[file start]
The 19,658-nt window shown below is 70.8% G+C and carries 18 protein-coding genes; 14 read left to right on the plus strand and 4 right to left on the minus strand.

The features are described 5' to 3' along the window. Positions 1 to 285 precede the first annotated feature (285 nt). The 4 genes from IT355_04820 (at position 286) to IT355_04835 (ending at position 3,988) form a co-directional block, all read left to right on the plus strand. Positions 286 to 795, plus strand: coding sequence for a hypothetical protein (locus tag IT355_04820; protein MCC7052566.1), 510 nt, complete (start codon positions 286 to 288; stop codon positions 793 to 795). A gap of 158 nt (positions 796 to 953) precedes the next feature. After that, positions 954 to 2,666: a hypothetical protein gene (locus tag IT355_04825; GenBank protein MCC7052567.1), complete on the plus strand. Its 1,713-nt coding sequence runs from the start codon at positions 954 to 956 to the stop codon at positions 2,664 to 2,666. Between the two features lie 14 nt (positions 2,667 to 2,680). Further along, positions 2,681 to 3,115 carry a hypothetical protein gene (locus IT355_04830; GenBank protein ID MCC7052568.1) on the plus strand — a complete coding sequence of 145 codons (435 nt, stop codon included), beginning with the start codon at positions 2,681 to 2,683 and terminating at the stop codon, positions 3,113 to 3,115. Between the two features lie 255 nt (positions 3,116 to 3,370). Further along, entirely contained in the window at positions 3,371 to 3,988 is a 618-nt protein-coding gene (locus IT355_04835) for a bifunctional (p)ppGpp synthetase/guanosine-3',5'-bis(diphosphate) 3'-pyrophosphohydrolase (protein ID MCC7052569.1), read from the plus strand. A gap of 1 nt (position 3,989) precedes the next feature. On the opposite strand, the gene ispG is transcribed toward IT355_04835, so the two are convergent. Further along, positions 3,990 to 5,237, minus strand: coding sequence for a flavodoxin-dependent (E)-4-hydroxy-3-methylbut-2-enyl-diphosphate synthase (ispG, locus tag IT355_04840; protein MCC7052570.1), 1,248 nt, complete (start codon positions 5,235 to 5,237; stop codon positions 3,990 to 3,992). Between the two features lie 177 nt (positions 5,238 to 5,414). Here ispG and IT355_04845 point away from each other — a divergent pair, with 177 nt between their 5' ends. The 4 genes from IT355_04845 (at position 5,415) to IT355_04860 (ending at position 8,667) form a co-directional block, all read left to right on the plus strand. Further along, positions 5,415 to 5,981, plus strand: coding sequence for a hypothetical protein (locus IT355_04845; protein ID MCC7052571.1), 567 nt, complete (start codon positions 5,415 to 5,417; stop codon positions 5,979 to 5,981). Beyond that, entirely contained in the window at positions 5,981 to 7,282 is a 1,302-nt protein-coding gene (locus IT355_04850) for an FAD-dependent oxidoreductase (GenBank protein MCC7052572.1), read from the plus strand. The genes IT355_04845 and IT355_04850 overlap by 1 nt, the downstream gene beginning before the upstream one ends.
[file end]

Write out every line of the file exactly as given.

The 19,658-nt window shown below is 70.8% G+C and carries 18 protein-coding genes; 14 read left to right on the plus strand and 4 right to left on the minus strand.

The features are described 5' to 3' along the window. Positions 1 to 285 precede the first annotated feature (285 nt). The 4 genes from IT355_04820 (at position 286) to IT355_04835 (ending at position 3,988) form a co-directional block, all read left to right on the plus strand. Positions 286 to 795, plus strand: coding sequence for a hypothetical protein (locus tag IT355_04820; protein MCC7052566.1), 510 nt, complete (start codon positions 286 to 288; stop codon positions 793 to 795). A gap of 158 nt (positions 796 to 953) precedes the next feature. After that, positions 954 to 2,666: a hypothetical protein gene (locus tag IT355_04825; GenBank protein MCC7052567.1), complete on the plus strand. Its 1,713-nt coding sequence runs from the start codon at positions 954 to 956 to the stop codon at positions 2,664 to 2,666. Between the two features lie 14 nt (positions 2,667 to 2,680). Further along, positions 2,681 to 3,115 carry a hypothetical protein gene (locus IT355_04830; GenBank protein ID MCC7052568.1) on the plus strand — a complete coding sequence of 145 codons (435 nt, stop codon included), beginning with the start codon at positions 2,681 to 2,683 and terminating at the stop codon, positions 3,113 to 3,115. Between the two features lie 255 nt (positions 3,116 to 3,370). Further along, entirely contained in the window at positions 3,371 to 3,988 is a 618-nt protein-coding gene (locus IT355_04835) for a bifunctional (p)ppGpp synthetase/guanosine-3',5'-bis(diphosphate) 3'-pyrophosphohydrolase (protein ID MCC7052569.1), read from the plus strand. A gap of 1 nt (position 3,989) precedes the next feature. On the opposite strand, the gene ispG is transcribed toward IT355_04835, so the two are convergent. Further along, positions 3,990 to 5,237, minus strand: coding sequence for a flavodoxin-dependent (E)-4-hydroxy-3-methylbut-2-enyl-diphosphate synthase (ispG, locus tag IT355_04840; protein MCC7052570.1), 1,248 nt, complete (start codon positions 5,235 to 5,237; stop codon positions 3,990 to 3,992). Between the two features lie 177 nt (positions 5,238 to 5,414). Here ispG and IT355_04845 point away from each other — a divergent pair, with 177 nt between their 5' ends. The 4 genes from IT355_04845 (at position 5,415) to IT355_04860 (ending at position 8,667) form a co-directional block, all read left to right on the plus strand. Further along, positions 5,415 to 5,981, plus strand: coding sequence for a hypothetical protein (locus IT355_04845; protein ID MCC7052571.1), 567 nt, complete (start codon positions 5,415 to 5,417; stop codon positions 5,979 to 5,981). Beyond that, entirely contained in the window at positions 5,981 to 7,282 is a 1,302-nt protein-coding gene (locus IT355_04850) for an FAD-dependent oxidoreductase (GenBank protein MCC7052572.1), read from the plus strand. The genes IT355_04845 and IT355_04850 overlap by 1 nt, the downstream gene beginning before the upstream one ends.